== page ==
Tropical Storms

By: Stephen Leslie France, Editor - Parlance Media | Last Updated: December 21, 2016

In the tropic zone, serious weather events are inevitable—live here long enough and you are guaranteed a hosing. The weather doesn’t have to reach hurricane status to have devastating effects—serious weather can mean anything from a tropical depression to a category five hurricane. It’s all a matter of intensity. Along with the wind come massive amounts of rain, electrical activity and storm surges, any one of which can cause serious disruptions. Heavy rainfall can wash out roads, topple trees and undermine the foundations of houses, not to mention the potential for flooding. Electrical activity like lightning strikes can disrupt domestic electrical service, start fires and damage structures. Storm surges can cut off coastal roads and flood low-lying areas, damaging houses and other structures.

During hurricane season—June 1 to Nov 30—a period of time when dramatic natural hazards can occur, but are extremely unlikely, the intensity of these natural events, their unpredictability and the uncertainty of duration mean that a prudent resident must prepare thoroughly for a substantial period of self-sustainability several months ahead of time in the rare case things turn nasty. In such a sporadic situation, it is entirely possible that you could be isolated in a house or other location for many days at a time. At that time, it is too late to try to find drinking water, cooking gas, food, durable covers for windows and all the essentials of a secure stay.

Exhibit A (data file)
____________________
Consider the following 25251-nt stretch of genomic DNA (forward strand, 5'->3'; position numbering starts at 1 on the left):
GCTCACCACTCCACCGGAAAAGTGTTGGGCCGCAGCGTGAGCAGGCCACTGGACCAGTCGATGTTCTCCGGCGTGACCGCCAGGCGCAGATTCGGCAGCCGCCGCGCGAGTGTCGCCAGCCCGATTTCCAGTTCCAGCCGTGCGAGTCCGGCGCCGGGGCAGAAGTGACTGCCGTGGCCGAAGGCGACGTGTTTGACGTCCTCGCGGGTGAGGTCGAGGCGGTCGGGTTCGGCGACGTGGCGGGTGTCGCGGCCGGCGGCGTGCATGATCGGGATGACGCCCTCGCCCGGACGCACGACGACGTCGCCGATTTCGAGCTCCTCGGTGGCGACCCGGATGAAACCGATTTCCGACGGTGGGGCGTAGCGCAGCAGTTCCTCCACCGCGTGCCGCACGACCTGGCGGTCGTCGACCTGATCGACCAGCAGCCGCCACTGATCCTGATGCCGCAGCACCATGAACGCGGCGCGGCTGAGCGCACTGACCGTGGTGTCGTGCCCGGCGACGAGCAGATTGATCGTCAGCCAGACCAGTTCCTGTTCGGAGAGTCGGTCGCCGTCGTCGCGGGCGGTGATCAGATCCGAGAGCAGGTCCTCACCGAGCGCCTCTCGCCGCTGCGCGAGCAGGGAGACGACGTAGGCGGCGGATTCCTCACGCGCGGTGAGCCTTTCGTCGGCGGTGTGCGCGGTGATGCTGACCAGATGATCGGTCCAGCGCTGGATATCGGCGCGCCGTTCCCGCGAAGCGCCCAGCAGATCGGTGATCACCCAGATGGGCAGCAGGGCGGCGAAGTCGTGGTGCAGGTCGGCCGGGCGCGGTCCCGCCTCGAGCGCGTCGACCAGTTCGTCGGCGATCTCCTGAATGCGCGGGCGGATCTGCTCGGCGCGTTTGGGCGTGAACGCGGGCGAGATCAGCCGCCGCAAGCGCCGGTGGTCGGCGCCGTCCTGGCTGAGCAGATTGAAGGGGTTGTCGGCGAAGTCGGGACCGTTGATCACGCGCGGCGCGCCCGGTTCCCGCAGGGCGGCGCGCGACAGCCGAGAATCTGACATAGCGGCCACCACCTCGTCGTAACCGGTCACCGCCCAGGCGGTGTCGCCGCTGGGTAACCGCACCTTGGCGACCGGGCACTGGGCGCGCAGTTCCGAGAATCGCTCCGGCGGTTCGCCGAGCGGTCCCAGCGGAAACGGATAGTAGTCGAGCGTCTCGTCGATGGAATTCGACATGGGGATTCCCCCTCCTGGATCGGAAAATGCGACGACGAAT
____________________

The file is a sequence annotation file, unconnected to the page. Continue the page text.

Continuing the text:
As there may be no electricity supply for a week or more, a small generator is definitely useful to have on hand. A 2Kw Honda or similar type of petrol-driven generator should cost less than $1200 and it’s a great benefit. It makes it easier to keep the fridge cold, phones charged and batteries fresh. Just make sure there’s petrol around.

If your kitchen has an electric stove, it might be good to have a small propane stove or grill available. A few one-pound canisters of gas should be enough to see you through. If a gas cooker is installed, make sure there’s always a spare gas tank filled and ready.
Make a plan with friends or neighbours to meet at a pre-arranged spot or to look out for one another. If you live alone, perhaps arrange with a friend to share their space. The company can be a comfort and it’s safer too.
Have a pet plan in place. If you can’t get back to your house, ask a neighbour to help out and make sure there’s plenty of food and water for the critter.
If you are a homeowner, make sure your insurance policy covers all sorts of natural disasters. Renters might also want to look into rental insurance for protection of their belongings or find out what is covered in their leases.